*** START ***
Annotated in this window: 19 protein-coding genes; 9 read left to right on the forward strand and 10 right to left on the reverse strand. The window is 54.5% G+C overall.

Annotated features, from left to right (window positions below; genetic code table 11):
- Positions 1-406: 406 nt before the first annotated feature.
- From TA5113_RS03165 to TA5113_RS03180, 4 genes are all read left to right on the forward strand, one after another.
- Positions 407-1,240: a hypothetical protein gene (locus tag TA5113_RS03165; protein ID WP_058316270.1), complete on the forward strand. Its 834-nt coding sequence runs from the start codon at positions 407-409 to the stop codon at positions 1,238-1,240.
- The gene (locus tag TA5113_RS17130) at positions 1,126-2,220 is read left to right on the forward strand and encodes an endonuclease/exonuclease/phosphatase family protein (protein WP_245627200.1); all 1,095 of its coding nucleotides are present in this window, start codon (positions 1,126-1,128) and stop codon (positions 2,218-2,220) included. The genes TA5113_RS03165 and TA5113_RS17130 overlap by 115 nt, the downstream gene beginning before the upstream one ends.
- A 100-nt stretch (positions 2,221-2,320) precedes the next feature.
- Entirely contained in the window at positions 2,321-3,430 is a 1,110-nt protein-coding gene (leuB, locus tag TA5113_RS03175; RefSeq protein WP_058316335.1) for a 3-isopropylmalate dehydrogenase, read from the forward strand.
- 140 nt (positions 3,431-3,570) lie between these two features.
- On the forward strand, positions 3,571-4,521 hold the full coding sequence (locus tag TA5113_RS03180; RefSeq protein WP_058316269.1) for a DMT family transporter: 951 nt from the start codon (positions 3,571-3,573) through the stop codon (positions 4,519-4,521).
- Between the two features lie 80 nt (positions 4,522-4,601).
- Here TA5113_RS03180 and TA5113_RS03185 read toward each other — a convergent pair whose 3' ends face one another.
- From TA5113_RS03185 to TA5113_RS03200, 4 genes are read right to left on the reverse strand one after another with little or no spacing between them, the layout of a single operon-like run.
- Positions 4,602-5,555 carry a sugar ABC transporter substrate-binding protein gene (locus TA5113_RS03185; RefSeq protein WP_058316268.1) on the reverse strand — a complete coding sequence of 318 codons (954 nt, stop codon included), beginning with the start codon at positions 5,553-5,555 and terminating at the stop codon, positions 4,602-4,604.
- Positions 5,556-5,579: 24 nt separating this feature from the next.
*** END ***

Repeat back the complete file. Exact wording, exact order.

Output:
Annotated in this window: 19 protein-coding genes; 9 read left to right on the forward strand and 10 right to left on the reverse strand. The window is 54.5% G+C overall.

Annotated features, from left to right (window positions below; genetic code table 11):
- Positions 1-406: 406 nt before the first annotated feature.
- From TA5113_RS03165 to TA5113_RS03180, 4 genes are all read left to right on the forward strand, one after another.
- Positions 407-1,240: a hypothetical protein gene (locus tag TA5113_RS03165; protein ID WP_058316270.1), complete on the forward strand. Its 834-nt coding sequence runs from the start codon at positions 407-409 to the stop codon at positions 1,238-1,240.
- The gene (locus tag TA5113_RS17130) at positions 1,126-2,220 is read left to right on the forward strand and encodes an endonuclease/exonuclease/phosphatase family protein (protein WP_245627200.1); all 1,095 of its coding nucleotides are present in this window, start codon (positions 1,126-1,128) and stop codon (positions 2,218-2,220) included. The genes TA5113_RS03165 and TA5113_RS17130 overlap by 115 nt, the downstream gene beginning before the upstream one ends.
- A 100-nt stretch (positions 2,221-2,320) precedes the next feature.
- Entirely contained in the window at positions 2,321-3,430 is a 1,110-nt protein-coding gene (leuB, locus tag TA5113_RS03175; RefSeq protein WP_058316335.1) for a 3-isopropylmalate dehydrogenase, read from the forward strand.
- 140 nt (positions 3,431-3,570) lie between these two features.
- On the forward strand, positions 3,571-4,521 hold the full coding sequence (locus tag TA5113_RS03180; RefSeq protein WP_058316269.1) for a DMT family transporter: 951 nt from the start codon (positions 3,571-3,573) through the stop codon (positions 4,519-4,521).
- Between the two features lie 80 nt (positions 4,522-4,601).
- Here TA5113_RS03180 and TA5113_RS03185 read toward each other — a convergent pair whose 3' ends face one another.
- From TA5113_RS03185 to TA5113_RS03200, 4 genes are read right to left on the reverse strand one after another with little or no spacing between them, the layout of a single operon-like run.
- Positions 4,602-5,555 carry a sugar ABC transporter substrate-binding protein gene (locus TA5113_RS03185; RefSeq protein WP_058316268.1) on the reverse strand — a complete coding sequence of 318 codons (954 nt, stop codon included), beginning with the start codon at positions 5,553-5,555 and terminating at the stop codon, positions 4,602-4,604.
- Positions 5,556-5,579: 24 nt separating this feature from the next.